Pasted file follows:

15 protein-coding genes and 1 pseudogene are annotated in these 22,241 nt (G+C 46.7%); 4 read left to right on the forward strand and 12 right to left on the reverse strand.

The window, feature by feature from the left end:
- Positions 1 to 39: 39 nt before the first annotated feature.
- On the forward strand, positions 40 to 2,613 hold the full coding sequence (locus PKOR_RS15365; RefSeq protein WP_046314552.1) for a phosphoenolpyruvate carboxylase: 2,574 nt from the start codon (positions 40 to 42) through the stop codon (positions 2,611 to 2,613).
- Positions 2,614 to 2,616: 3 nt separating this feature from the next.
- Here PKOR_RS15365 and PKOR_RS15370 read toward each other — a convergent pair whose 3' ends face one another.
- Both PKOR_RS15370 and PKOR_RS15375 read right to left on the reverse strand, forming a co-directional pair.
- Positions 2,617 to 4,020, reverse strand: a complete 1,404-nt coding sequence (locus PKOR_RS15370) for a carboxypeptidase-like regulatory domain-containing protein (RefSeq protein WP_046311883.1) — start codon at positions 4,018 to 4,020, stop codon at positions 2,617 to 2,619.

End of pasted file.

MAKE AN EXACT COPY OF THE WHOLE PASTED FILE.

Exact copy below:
15 protein-coding genes and 1 pseudogene are annotated in these 22,241 nt (G+C 46.7%); 4 read left to right on the forward strand and 12 right to left on the reverse strand.

The window, feature by feature from the left end:
- Positions 1 to 39: 39 nt before the first annotated feature.
- On the forward strand, positions 40 to 2,613 hold the full coding sequence (locus PKOR_RS15365; RefSeq protein WP_046314552.1) for a phosphoenolpyruvate carboxylase: 2,574 nt from the start codon (positions 40 to 42) through the stop codon (positions 2,611 to 2,613).
- Positions 2,614 to 2,616: 3 nt separating this feature from the next.
- Here PKOR_RS15365 and PKOR_RS15370 read toward each other — a convergent pair whose 3' ends face one another.
- Both PKOR_RS15370 and PKOR_RS15375 read right to left on the reverse strand, forming a co-directional pair.
- Positions 2,617 to 4,020, reverse strand: a complete 1,404-nt coding sequence (locus PKOR_RS15370) for a carboxypeptidase-like regulatory domain-containing protein (RefSeq protein WP_046311883.1) — start codon at positions 4,018 to 4,020, stop codon at positions 2,617 to 2,619.